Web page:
Risk Management Programs and Plans

First, it is important to identify a terminology issue. The EPA uses two terms that are interconnected that have the same acronym. These are the Risk Management Program and the Risk Management Plan. To differentiate between the two, the Risk Management Program will be abbreviated as “RMP”. The Risk Management Plan will be abbreviated as “RMPlan”. It is important to understand the difference as discussed below.

EPA required facilities to develop and maintain a Risk Management Program (RMP) for all covered facilities (those with over 10,000 lbs of ammonia) in 1999.

Fortunately, the EPA basically adopted the OSHA PSM program and added the RMP requirement to extend the protection to the population at large and not to just the employees of a facility.

The purpose of requiring a RMP was to summarize, document and communicate the essentials of an RMP to the EPA and other relevant state and local agencies.

The requirements for these plans were as follows:

1. Identify the covered process and chemicals involved
2. Determine a program level (1, 2 or 3) which then determined what the regulatory requirements for that facility’s plan would be.
3. Develop a management system to maintain and mange the plan.
4. Describe the relationship between the ammonia refrigeration system as operated and as it relates to the facility and the local community
5. Develop an Off-Site Consequence Analysis (OCA) involving a “worst case scenario” release and an “alternative case scenario” release.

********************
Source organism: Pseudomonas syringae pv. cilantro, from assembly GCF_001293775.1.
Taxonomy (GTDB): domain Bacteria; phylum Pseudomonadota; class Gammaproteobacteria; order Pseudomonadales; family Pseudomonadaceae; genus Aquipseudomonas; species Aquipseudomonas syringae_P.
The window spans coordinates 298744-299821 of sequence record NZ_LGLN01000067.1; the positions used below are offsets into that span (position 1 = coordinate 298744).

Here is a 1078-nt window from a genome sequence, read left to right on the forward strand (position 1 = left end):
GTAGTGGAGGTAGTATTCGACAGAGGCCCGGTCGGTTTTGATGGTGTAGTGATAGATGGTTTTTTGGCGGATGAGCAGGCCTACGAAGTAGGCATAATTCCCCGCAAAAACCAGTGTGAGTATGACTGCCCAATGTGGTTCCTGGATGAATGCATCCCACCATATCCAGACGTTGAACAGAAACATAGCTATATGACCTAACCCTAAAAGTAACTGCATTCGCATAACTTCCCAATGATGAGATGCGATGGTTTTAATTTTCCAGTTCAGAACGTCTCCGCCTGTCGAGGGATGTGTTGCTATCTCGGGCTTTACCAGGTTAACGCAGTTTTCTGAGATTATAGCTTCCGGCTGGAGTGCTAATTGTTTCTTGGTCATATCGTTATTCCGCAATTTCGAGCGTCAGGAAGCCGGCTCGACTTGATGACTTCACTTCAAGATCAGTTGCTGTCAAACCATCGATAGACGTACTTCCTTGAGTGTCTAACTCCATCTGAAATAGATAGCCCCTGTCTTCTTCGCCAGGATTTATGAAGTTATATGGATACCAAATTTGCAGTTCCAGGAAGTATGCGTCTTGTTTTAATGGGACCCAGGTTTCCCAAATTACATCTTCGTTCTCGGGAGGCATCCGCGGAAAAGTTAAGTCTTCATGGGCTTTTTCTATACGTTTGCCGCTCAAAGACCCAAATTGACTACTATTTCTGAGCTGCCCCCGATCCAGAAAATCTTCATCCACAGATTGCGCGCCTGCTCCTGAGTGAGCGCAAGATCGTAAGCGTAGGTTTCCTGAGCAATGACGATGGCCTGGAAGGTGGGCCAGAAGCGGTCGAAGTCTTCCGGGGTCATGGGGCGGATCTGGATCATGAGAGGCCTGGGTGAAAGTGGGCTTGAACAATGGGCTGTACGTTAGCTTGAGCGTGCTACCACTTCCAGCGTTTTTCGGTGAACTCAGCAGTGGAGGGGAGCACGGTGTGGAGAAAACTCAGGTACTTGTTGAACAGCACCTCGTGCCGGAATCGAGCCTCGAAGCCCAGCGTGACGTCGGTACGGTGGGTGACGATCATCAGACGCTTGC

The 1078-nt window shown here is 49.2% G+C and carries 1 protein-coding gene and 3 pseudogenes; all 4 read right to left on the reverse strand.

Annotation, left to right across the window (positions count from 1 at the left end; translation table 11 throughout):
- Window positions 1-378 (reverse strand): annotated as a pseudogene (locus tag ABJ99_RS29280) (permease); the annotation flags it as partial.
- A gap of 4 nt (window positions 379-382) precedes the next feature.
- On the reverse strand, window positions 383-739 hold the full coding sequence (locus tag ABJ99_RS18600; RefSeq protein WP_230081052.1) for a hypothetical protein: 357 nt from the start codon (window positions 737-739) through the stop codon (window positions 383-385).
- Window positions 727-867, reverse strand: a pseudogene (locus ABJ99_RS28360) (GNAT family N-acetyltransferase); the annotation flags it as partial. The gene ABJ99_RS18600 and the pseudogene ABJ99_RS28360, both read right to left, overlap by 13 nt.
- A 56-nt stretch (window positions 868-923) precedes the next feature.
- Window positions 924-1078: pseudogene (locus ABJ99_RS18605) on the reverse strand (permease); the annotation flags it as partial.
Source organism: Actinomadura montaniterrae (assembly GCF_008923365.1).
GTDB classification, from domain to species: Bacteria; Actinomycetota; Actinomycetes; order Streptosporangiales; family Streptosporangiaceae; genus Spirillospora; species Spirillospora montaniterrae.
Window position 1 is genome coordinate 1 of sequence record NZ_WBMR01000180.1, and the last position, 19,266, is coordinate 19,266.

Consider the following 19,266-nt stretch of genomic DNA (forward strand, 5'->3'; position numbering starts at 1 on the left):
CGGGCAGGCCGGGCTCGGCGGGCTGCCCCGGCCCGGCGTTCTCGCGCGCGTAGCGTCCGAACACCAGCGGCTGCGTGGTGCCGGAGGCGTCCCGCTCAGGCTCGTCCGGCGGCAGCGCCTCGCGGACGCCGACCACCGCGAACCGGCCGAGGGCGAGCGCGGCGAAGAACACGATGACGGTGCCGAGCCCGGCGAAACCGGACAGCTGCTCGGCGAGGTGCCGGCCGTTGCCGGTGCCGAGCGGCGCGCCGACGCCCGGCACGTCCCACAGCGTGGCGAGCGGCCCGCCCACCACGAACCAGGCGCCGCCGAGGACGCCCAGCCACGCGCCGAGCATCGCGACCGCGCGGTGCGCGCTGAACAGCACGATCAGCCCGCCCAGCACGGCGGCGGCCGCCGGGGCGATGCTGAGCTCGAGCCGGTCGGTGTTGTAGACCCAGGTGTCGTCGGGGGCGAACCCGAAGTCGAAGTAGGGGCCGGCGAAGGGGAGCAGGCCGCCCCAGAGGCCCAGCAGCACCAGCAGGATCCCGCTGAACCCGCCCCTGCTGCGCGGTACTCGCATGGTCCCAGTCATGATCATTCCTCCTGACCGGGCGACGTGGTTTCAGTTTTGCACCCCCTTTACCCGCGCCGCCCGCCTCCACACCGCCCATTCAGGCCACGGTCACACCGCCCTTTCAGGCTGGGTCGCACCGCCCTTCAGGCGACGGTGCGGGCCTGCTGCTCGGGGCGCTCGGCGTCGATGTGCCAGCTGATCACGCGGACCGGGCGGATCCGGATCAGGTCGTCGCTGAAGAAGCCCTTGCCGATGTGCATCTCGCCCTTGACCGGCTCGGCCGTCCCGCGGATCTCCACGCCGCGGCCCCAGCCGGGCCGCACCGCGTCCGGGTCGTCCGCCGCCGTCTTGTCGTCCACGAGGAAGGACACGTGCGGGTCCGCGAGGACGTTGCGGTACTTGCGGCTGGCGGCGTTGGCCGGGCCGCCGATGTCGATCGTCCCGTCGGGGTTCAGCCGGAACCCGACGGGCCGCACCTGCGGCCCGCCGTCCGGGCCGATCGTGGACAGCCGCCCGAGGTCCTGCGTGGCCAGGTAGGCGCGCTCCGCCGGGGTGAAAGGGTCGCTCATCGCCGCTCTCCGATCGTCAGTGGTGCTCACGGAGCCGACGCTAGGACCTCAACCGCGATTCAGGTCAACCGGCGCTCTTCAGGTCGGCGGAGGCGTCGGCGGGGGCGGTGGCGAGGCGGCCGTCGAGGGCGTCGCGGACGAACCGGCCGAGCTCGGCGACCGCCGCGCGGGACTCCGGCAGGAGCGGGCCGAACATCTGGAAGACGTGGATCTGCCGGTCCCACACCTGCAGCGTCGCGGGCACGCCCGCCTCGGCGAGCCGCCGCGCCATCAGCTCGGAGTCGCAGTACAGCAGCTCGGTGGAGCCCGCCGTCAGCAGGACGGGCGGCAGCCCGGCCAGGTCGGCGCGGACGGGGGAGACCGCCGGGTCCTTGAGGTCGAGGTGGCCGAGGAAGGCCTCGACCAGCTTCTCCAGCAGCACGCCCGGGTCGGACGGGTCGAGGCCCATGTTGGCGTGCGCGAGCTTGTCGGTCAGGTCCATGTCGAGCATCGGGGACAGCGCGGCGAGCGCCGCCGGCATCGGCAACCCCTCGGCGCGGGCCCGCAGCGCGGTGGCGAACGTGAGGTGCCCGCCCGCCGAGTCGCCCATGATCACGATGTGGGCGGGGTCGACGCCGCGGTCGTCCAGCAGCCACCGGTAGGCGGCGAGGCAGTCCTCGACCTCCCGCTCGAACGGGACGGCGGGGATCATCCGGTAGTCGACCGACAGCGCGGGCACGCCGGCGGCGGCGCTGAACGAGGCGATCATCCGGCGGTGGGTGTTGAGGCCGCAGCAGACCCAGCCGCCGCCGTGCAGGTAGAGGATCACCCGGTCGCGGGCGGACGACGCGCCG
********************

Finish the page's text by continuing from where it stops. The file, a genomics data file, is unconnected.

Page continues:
6. Identify, describe and document any releases that have occurred in the last five (5) years.
7. Describe in detail the Preventative Program (mirroring the OSHA PSM regulation).
8. Develop and implement an Emergency Planning and Response program to quickly address any emergencies or releases.

Part of the RMP is to create and submit (or resubmit) a Risk Management Plan (RMPlan) to the EPA.  The RMPlan is essentially a ‘survey’ of information related to the PSM program and the Risk Management Program.  It is created using an on line program called RMP*eSubmit.  Prior to being able to access RMP* eSubmit, the facility must first register with the EPA’s Central Data Exchange (CDX) system (which allows on line access/editing capability).  Every facility maintaining over 10,000 pounds of anhydrous ammonia is legally required to submit an RMPlan to the EPA.  Fines for failure to do so are harsh.

The RMPlan must be resubmitted (essentially an update of information) at least every five (5) years.  In addition, if a facility modifies their ammonia system and introduces new types of equipment not discussed/addressed during their most recent Process Hazard Analysis (PHA), the RMPlan must be revised within six (6) months of the introduction of ammonia to that newly added equipment.  Finally, if a facility is modified involving a significant increase in ammonia charge, the RMPlan requires resubmittal (even if the equipment added via the change operates identically to equipment currently at the facility).  As a rule of thumb, if you are expanding your facility by adding new rooms or significantly modifying existing rooms, an RMPlan revision should be performed.

For further information regarding Risk Management Programs, Risk Management Plan submittals, and/or other PSM related questions, please contact CECI.